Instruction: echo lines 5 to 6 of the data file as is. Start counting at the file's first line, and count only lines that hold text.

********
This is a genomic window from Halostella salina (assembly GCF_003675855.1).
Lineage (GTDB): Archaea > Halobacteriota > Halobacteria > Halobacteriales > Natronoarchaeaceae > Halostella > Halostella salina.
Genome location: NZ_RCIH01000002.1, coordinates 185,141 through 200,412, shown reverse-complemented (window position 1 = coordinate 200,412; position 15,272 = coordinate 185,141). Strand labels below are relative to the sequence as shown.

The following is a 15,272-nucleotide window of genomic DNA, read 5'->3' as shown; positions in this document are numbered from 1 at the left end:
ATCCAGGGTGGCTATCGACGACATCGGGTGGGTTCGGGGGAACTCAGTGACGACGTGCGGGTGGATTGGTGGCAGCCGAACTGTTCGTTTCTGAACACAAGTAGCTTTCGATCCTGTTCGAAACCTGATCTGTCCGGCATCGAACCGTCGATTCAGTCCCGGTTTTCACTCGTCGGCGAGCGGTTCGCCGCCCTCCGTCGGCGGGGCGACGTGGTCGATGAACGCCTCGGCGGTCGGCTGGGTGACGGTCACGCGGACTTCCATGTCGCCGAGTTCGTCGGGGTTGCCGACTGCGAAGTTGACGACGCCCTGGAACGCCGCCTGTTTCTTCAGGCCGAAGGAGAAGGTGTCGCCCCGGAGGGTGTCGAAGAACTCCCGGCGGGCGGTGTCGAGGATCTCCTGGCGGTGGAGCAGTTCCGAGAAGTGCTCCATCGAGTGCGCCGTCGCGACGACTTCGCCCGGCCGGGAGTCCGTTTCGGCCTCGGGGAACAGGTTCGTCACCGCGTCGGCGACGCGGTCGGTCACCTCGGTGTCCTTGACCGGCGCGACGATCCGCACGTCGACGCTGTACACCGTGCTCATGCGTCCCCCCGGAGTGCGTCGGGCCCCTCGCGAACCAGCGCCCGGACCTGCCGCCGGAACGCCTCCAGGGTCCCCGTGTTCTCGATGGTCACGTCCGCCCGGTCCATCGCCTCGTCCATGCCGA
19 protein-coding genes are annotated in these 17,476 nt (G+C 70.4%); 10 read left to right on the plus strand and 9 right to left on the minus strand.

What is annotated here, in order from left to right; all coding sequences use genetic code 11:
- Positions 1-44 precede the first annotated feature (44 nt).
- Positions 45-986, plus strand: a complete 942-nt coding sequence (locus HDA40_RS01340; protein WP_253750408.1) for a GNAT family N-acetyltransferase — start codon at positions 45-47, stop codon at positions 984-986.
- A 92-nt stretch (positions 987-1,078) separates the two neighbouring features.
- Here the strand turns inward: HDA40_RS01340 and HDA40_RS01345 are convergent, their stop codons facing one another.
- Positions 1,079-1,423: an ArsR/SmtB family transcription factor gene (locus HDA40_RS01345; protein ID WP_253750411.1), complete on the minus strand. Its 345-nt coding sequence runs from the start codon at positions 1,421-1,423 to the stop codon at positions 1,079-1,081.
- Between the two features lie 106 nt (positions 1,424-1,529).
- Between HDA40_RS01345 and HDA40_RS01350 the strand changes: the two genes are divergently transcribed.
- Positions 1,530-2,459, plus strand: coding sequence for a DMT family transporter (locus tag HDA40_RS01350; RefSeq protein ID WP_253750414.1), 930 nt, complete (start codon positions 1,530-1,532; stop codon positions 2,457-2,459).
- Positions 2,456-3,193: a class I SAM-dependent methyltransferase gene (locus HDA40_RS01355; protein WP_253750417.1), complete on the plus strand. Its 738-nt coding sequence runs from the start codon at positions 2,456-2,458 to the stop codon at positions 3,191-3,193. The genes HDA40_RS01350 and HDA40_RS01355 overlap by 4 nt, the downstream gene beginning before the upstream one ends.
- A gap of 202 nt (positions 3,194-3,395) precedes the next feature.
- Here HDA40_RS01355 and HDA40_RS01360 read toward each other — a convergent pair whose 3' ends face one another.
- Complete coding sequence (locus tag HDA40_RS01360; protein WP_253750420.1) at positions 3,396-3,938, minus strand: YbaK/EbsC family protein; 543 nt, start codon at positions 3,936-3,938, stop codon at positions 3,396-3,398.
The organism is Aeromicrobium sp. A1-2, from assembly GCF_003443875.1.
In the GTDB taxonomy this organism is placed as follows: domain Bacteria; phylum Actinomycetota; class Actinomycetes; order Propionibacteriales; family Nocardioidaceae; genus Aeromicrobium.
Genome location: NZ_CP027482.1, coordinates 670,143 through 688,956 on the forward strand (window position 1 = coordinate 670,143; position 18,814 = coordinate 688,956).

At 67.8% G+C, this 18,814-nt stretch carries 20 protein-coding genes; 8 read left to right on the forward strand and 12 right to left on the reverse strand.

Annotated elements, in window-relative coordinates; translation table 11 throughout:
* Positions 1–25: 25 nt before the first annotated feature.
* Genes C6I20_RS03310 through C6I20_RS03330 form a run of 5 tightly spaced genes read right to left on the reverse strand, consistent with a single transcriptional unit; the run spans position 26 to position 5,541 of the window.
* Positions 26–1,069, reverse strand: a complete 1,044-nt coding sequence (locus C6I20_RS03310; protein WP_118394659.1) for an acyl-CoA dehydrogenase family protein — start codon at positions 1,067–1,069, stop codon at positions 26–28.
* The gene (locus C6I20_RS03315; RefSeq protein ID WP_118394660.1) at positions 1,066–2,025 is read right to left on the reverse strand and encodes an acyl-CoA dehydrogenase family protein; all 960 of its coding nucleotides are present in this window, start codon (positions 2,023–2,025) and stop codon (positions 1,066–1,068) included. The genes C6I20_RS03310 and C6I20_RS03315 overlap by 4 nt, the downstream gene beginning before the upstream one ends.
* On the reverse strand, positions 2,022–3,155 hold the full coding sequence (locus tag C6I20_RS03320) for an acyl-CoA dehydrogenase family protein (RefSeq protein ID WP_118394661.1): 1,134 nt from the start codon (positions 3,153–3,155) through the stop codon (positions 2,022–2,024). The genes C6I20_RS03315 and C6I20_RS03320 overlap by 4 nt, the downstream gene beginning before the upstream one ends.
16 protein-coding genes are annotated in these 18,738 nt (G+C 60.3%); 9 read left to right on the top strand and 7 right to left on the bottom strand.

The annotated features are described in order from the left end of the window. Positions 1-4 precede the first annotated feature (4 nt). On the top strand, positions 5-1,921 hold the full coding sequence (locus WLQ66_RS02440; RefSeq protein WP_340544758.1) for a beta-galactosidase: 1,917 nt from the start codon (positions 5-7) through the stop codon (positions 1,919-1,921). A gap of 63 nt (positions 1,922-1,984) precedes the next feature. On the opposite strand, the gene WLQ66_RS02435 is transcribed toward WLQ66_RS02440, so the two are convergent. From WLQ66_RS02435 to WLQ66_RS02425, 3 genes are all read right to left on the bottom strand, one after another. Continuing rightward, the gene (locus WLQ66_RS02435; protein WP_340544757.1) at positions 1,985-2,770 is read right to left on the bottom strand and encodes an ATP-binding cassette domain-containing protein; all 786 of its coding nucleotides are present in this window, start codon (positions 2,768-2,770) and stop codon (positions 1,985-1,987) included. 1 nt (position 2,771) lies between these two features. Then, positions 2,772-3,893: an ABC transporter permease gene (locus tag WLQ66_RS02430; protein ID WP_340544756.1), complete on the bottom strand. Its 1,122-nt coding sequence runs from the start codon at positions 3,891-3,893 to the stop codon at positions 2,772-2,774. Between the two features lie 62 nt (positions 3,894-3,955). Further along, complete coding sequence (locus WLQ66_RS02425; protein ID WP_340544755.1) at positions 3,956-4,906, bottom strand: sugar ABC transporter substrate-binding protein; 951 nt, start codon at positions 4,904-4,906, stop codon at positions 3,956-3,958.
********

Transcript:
ATCCAGGGTGGCTATCGACGACATCGGGTGGGTTCGGGGGAACTCAGTGACGACGTGCGGGTGGATTGGTGGCAGCCGAACTGTTCGTTTCTGAACACAAGTAGCTTTCGATCCTGTTCGAAACCTGATCTGTCCGGCATCGAACCGTCGATTCAGTCCCGGTTTTCACTCGTCGGCGAGCGGTTCGCCGCCCTCCGTCGGCGGGGCGACGTGGTCGATGAACGCCTCGGCGGTCGGCTGGGTGACGGTCACGCGGACTTCCATGTCGCCGAGTTCGTCGGGGTTGCCGACTGCGAAGTTGACGACGCCCTGGAACGCCGCCTGTTTCTTCAGGCCGAAGGAGAAGGTGTCGCCCCGGAGGGTGTCGAAGAACTCCCGGCGGGCGGTGTCGAGGATCTCCTGGCGGTGGAGCAGTTCCGAGAAGTGCTCCATCGAGTGCGCCGTCGCGACGACTTCGCCCGGCCGGGAGTCCGTTTCGGCCTCGGGGAACAGGTTCGTCACCGCGTCGGCGACGCGGTCGGTCACCTCGGTGTCCTTGACCGGCGCGACGATCCGCACGTCGACGCTGTACACCGTGCTCATGCGTCCCCCCGGAGTGCGTCGGGCCCCTCGCGAACCAGCGCCCGGACCTGCCGCCGGAACGCCTCCAGGGTCCCCGTGTTCTCGATGGTCACGTCCGCCCGGTCCATCGCCTCGTCCATGCCGA
19 protein-coding genes are annotated in these 17,476 nt (G+C 70.4%); 10 read left to right on the plus strand and 9 right to left on the minus strand.